Sustainable Hair Sheep Silvopastoral System

Report for FS04-183

Project Type: Farmer/Rancher
Funds awarded in 2004: $9,980.00
Projected End Date: 12/31/2006
Region: Southern
State: Oklahoma
Principal Investigator:
Expand All

Project Information

Abstract:

One of the challenges in sustainable agriculture is to strengthen the ability to grow food within healthy natural ecosystems. One way is by adapting sustainable agricultural practices to lands which are abundantly available, but which are unsuitable for using standard agricultural practices. Rocky, steep mixed secondary and tertiary hardwood forests have shallow soil. Conventional agriculture is not possible in much of this terrain, which is on the western end of the Ozark Mountains Bioregion, and characterized by highly erodable hills. This type of land is suitable for restoration to productive use by integrating a sustainable silvopasture grazing system using hair sheep as a compatible hardy domestic breed somewhat comparable to deer in their grazing habits. If successful, this research will prove that unfarmable lands can be placed into extensive production which is both sustainable and regenerative and it will establish some guidelines for stocking and vegetation management. This will be accomplished without the use of heavy machines for planting and harvesting, and without the use of chemical herbicides. It is anticipated that this study may provide insights into extensive-style range forage production as being economical in labor and cost and being long-term sustainable. The hypothesis is that at a 50 percent annual usage rate, grazed areas will reseed and autofertilize; regenerate sustainably if stocking rate or carrying capacity is properly determined. Once the divisions are mapped, this project will constitute a research test area used to determine the carrying capacity for Dorper-cross hair sheep in the Ozarks foothills bioregion. This is an optimality project about integrating permaculture, sustainable, successional and regenerative systems and techniques. Human labor inputs will be quantified in the economic analysis. A control group of sheep will be pastured in a good intensive prairie, and 191 head of sheep ranging from 70 to 110 pounds will be studied to discover optimal extensive pasturing conditions. All sheep will be provided outside of grant funds. These sheep are very hardy, and slight variations will be significant findings. If remarkable detrimental effects are discerned (to the sheep or ecosystem) because of any of the conditions, then adjustments will be made. Sheep will be checked using a standard condition method on a scale of 1 to 5, and checked for weight, worms, physical behavior and corporal body condition, and pasture conditions will be noted. Land will be established into ten zones along natural terraces, ravines, elevations and soil types to form natural permaculture lines. Trees in the fencerow which should be thinned or must be cut, will be valued as if traded for labor or sold for firewood on the local market. This practice will be analyzed for sustainability. Zoning dividers will sometimes be used to get sheep to water, and transportation to and from the sheep yard for weight and measurement, treatment and sorting. Zones will be used as a rotational grazing method, and in certain instances to oblige the sheep to browse. In addition to depicting understory vegetation management, browsing will be analyzed as a method of introducing a high-tannin diet for suppression of haemonchus contortus (the barberpole worm), which is frequently found in sheep in lush pasture situations. Another method of controlling barberpole worms will be evaluated—low stocking rates in large acreage. In the Spring of the first year, Ecobroulage (cool starter burns) will be used over a majority of the zones in order to establish baseline conditions. Ecobroulage and perimeter thinning will be measured and described using a standard transect methodology for measuring sunlight exposure per 100 linear feet. Patch burn will be used in the second year for reseeding. Annual grass (from wheat cleanings) will be used to determine the carrying capacity and optimal rotation cycles. Seed application will be measured. Study plots will be seeded with Korean Lespedeza, Fescue, with and without fertilizer and lime, and burned and non-burned, hay supplement, molasses supplement. Grazing/browse characteristics will be noted. Native grasses will be analyzed as a less expensive way to accomplish comparable results. Before the second year, zones will be timber cruised for evaluation. A series of patch burns will be used to release seed for grass in about 25 percent of the zones. Patch burn size will vary by terrain, such that quality timber areas will not need frequent burns, whereas scrubby areas will be burned more often. Any high quality oak which is selection logged will be analyzed for value-added alternatives.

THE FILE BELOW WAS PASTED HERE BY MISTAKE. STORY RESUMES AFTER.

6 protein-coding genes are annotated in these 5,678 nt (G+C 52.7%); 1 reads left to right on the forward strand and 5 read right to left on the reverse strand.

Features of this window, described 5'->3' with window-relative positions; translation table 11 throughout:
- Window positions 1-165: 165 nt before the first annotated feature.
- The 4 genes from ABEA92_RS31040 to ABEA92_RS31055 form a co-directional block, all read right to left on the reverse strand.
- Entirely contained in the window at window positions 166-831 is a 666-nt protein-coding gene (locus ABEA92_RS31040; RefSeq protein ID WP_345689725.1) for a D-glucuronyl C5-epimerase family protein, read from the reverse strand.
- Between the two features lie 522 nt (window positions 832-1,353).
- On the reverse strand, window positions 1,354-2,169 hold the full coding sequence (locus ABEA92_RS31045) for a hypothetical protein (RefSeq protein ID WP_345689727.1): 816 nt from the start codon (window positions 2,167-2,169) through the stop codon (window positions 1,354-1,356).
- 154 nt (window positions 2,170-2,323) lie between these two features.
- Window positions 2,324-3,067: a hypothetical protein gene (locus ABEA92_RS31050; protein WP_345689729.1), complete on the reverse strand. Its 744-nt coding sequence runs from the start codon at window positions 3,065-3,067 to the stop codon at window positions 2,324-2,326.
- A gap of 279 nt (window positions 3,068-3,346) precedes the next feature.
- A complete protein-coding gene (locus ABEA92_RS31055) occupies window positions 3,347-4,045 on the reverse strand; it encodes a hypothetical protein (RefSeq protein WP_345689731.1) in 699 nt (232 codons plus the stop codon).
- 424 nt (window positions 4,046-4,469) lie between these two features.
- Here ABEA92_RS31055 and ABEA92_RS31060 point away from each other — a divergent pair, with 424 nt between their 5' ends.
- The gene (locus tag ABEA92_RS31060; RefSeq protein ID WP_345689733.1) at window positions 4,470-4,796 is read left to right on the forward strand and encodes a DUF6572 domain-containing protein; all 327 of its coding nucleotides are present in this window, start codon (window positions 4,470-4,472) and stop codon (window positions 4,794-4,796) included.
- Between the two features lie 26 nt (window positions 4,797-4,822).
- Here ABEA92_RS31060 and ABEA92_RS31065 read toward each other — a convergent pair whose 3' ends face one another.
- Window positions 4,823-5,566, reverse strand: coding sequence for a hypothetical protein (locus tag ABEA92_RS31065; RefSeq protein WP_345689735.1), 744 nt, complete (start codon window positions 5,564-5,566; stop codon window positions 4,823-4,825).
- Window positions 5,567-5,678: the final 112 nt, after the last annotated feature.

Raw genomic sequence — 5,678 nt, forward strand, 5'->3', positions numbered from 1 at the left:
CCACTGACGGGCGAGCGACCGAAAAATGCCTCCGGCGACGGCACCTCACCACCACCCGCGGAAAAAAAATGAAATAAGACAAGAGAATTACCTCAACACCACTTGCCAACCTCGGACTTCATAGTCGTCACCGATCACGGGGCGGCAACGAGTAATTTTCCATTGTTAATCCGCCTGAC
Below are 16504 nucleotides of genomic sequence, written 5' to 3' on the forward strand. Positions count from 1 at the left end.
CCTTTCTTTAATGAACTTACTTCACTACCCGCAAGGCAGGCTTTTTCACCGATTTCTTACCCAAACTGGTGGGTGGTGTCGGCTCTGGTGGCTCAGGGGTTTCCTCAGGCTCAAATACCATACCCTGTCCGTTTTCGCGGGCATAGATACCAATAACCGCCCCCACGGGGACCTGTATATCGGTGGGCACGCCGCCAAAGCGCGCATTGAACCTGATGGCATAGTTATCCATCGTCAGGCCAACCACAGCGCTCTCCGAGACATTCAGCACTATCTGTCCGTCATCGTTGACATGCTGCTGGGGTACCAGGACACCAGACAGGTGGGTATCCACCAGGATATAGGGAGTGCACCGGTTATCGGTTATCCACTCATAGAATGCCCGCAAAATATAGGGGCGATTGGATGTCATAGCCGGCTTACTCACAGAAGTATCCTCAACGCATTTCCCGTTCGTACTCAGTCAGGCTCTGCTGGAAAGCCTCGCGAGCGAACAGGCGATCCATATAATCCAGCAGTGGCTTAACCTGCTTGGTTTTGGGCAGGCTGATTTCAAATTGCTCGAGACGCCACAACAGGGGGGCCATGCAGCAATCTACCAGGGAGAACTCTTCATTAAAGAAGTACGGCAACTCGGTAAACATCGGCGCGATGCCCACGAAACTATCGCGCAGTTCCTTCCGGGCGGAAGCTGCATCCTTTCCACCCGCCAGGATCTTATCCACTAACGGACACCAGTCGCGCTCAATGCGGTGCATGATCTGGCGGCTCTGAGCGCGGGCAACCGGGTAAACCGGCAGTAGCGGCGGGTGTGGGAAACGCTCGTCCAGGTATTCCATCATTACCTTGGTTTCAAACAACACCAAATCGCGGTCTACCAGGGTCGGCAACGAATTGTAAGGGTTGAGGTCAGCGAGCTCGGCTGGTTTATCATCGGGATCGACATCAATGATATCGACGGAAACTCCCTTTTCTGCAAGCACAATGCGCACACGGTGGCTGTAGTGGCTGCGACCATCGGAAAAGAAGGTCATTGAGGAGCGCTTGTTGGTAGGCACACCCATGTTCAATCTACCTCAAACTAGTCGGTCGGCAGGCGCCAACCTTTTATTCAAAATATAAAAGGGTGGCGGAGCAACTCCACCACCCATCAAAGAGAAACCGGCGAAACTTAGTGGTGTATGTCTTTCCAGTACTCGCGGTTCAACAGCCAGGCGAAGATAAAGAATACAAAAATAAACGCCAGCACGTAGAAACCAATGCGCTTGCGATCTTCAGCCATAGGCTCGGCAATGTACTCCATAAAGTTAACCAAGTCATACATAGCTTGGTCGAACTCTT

Research

Participation Summary

Participants

No participants
Any opinions, findings, conclusions, or recommendations expressed in this publication are those of the author(s) and do not necessarily reflect the view of the U.S. Department of Agriculture or SARE.